Mean EQD2 dose combining EBRT & ICBT, to Right & Left point A are 78.7 Gy & 79 Gy respectively, assuming α/β of 10 for tumor. Assuming a full contribution of dose from EBRT to OARs, the EQD2 to OARs from EBRT & ICBT was calculated. EQD2 doses to OARs were calculated with α/β of 3. The EQD2 doses to D2cc of rectum, sigmoid, bladder & small bowel were 62 Gy, 70.5Gy, 74.4 Gy & 66.5 Gy respectively (Figure 2).

Table 1. Showing point A dose on Right and Left side as mean ± standard deviation.

Table 2. Showing OAR doses as mean ± standard deviation in Gray (Gy).

Figure 1. Showing mean dose to OAR structures.

Figure 2. Shows EQD2 doses to D2cc of OARs.

4. Discussion

Intracavitary Brachytherapy (ICBT) plays an pivotal role in treatment of Carcinoma Cervix. In our centre CT based planning is done for ICBT. Dose is prescribed to point A. With this retrospective study we wanted to know the doses to adjacent organ at risk structures like rectum, bladder, sigmoid and small bowel. The mean D2cc dose to rectum was 3.5 Gy, that is 50% of point A prescription dose. Mean D2cc to bladder was 5.25 Gy that is 75% of point A prescription dose. Mean D2cc to sigmoid was 4.75 Gy, that is 67.86% of point A prescription dose. Mean D2cc to small bowel was 4.2 Gy, that is 60% of point A prescription dose. EQD2 doses combining EBRT & ICBT to OARs are also in acceptable range in this study. Compared to rectum, sigmoid is receiving a slightly higher EQD2 dose. The results of this study denote that all OAR structures are receiving only acceptable level doses.

Bansal et al. in their study documented D2cc dose with ICBT to rectum as 5.38 Gy, to sigmoid as 5.04 Gy and to bladder as 8.36 Gy [14] . Compared to that our study showed lower D2cc dose to rectum, sigmoid and bladder. Study done by Arif et al. in which 6 Gy was the dose prescribed to point A, showed mean D2cc dose of 4.58 Gy to rectum and 4.78 Gy to bladder [15] . In our study dose prescribed to point A was 7 Gy. Compared to study by Arif et al., mean D2cc dose was less for rectum and slightly higher for bladder.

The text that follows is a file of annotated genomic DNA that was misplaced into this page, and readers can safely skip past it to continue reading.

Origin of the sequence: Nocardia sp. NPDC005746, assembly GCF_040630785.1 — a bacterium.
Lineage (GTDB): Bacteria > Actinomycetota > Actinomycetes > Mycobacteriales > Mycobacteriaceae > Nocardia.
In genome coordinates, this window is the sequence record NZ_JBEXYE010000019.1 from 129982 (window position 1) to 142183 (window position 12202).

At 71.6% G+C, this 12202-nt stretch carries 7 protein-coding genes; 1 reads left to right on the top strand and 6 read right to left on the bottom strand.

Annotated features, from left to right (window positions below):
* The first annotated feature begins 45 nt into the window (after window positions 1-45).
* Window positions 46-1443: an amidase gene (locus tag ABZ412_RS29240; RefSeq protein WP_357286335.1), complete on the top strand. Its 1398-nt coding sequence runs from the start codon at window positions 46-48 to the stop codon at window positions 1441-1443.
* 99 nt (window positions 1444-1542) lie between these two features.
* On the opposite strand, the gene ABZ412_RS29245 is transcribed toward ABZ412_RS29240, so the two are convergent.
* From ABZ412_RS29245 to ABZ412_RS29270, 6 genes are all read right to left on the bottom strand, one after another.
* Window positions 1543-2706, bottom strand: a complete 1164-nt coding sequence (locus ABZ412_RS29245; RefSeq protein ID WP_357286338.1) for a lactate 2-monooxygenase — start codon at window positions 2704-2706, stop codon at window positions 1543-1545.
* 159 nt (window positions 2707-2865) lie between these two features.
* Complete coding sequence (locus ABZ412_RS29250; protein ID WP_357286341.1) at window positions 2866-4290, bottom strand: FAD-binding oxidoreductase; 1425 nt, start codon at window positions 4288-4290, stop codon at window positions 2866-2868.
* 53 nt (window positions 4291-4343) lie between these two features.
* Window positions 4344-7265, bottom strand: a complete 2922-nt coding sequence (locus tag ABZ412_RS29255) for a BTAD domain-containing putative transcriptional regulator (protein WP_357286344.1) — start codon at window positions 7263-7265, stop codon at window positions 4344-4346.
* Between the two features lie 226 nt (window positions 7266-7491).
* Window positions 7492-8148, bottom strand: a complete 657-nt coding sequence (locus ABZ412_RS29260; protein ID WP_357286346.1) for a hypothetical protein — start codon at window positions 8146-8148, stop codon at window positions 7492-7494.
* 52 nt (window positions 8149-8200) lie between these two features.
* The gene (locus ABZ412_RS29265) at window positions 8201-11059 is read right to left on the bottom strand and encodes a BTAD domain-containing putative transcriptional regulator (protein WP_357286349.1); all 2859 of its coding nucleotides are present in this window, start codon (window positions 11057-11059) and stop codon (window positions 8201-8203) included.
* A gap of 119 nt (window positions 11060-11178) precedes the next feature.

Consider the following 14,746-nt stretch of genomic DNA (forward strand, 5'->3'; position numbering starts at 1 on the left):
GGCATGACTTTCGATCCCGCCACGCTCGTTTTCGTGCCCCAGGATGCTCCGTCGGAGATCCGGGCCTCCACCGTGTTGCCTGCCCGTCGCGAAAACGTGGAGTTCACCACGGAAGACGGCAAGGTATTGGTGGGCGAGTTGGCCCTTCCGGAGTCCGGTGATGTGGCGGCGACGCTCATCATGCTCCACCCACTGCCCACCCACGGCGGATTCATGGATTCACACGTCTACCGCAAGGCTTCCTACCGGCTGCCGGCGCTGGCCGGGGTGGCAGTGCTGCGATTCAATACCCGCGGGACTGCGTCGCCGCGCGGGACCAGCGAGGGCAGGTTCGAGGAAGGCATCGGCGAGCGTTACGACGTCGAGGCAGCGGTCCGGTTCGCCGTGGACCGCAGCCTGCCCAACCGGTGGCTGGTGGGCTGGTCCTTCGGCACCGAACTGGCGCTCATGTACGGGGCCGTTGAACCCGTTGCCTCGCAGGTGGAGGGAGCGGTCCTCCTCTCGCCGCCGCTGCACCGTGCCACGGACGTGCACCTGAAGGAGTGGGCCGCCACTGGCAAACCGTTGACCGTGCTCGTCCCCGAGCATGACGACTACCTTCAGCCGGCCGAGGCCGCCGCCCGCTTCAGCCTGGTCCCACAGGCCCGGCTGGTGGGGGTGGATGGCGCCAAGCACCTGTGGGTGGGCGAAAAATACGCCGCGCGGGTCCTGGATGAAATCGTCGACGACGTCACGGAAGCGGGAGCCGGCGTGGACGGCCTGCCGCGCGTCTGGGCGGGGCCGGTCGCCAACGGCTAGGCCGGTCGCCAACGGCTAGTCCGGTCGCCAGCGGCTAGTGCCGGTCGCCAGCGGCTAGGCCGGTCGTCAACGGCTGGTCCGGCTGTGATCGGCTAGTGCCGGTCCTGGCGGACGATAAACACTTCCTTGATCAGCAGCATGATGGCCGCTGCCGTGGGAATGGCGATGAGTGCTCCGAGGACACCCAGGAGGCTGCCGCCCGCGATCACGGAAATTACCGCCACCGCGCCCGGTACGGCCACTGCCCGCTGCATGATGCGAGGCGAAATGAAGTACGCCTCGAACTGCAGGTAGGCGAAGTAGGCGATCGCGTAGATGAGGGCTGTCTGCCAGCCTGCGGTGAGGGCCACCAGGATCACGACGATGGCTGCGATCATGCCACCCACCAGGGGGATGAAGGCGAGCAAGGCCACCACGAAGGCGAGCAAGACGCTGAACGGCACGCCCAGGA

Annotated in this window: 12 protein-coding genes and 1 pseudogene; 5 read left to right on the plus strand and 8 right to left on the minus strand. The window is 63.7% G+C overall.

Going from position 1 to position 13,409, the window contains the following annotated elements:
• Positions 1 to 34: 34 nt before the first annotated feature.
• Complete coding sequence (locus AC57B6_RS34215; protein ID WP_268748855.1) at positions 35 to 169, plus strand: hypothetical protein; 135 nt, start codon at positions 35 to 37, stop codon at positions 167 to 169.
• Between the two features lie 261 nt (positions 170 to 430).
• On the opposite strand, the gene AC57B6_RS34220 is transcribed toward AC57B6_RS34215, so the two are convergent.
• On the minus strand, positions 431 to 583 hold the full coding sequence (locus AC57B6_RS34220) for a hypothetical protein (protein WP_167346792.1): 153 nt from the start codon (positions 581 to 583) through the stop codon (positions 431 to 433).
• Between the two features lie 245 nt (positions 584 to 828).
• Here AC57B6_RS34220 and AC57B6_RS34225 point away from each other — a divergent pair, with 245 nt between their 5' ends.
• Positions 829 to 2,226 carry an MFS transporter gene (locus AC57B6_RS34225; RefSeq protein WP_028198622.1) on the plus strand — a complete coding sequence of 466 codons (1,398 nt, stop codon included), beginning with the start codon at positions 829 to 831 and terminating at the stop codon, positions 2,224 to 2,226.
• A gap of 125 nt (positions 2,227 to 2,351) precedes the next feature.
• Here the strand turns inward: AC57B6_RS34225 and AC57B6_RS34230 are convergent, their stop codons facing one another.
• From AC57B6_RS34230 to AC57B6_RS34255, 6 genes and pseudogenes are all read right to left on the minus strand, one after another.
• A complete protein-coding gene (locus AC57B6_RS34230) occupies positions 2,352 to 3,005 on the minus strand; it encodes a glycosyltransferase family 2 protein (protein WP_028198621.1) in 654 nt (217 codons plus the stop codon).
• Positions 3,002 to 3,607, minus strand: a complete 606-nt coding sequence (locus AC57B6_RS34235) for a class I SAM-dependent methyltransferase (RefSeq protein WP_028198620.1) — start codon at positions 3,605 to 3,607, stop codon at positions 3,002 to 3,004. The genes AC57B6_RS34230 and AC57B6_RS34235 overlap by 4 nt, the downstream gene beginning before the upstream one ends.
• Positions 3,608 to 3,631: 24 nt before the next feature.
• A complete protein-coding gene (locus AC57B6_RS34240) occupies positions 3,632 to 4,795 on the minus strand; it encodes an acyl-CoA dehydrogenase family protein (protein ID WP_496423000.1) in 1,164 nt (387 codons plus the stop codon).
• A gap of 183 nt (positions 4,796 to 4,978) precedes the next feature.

5. Conclusion

From this retrospective dosimetric analysis it is evident that OARs like rectum, sigmoid, bladder & bowel are receiving only acceptable doses of radiation using point A prescribed CT based ICBT planning. Hence in the new era of image based brachytherapy, point A based ICBT planning is an acceptable option in view of resource constraints with regards to OAR doses. Dosimetric data with regard to OAR doses look promising from our data. However the clinical assessment of individual patients is required to assess the acute and late toxicities associated with ICBT and to know whether the dosimetric data correlate with clinical assessment. On regular follow up history, physical examination and endoscopic evaluation will help us to find out the toxicity profile. Since this was a dosimetric study we have not looked into the clinical profile. We are planning to do future studies to see the correlation between dosimetric data and clinical toxicity profile.

Conflicts of Interest

The authors declare no conflicts of interest.